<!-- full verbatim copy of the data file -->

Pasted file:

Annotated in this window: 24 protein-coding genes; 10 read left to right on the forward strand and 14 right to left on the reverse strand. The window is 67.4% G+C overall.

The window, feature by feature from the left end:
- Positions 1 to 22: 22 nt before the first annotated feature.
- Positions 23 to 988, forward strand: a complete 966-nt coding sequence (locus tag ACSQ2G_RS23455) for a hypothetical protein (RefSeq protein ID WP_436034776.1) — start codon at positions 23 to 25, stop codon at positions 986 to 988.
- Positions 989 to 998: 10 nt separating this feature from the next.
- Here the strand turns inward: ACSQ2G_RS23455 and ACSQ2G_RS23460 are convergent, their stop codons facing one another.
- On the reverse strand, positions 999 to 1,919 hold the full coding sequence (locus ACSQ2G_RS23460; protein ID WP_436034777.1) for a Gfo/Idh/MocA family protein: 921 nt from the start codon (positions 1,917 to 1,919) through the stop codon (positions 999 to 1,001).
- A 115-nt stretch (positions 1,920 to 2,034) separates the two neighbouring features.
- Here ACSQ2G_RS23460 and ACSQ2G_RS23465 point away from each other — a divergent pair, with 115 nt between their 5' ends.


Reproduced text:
Annotated in this window: 24 protein-coding genes; 10 read left to right on the forward strand and 14 right to left on the reverse strand. The window is 67.4% G+C overall.

The window, feature by feature from the left end:
- Positions 1 to 22: 22 nt before the first annotated feature.
- Positions 23 to 988, forward strand: a complete 966-nt coding sequence (locus tag ACSQ2G_RS23455) for a hypothetical protein (RefSeq protein ID WP_436034776.1) — start codon at positions 23 to 25, stop codon at positions 986 to 988.
- Positions 989 to 998: 10 nt separating this feature from the next.
- Here the strand turns inward: ACSQ2G_RS23455 and ACSQ2G_RS23460 are convergent, their stop codons facing one another.
- On the reverse strand, positions 999 to 1,919 hold the full coding sequence (locus ACSQ2G_RS23460; protein ID WP_436034777.1) for a Gfo/Idh/MocA family protein: 921 nt from the start codon (positions 1,917 to 1,919) through the stop codon (positions 999 to 1,001).
- A 115-nt stretch (positions 1,920 to 2,034) separates the two neighbouring features.
- Here ACSQ2G_RS23460 and ACSQ2G_RS23465 point away from each other — a divergent pair, with 115 nt between their 5' ends.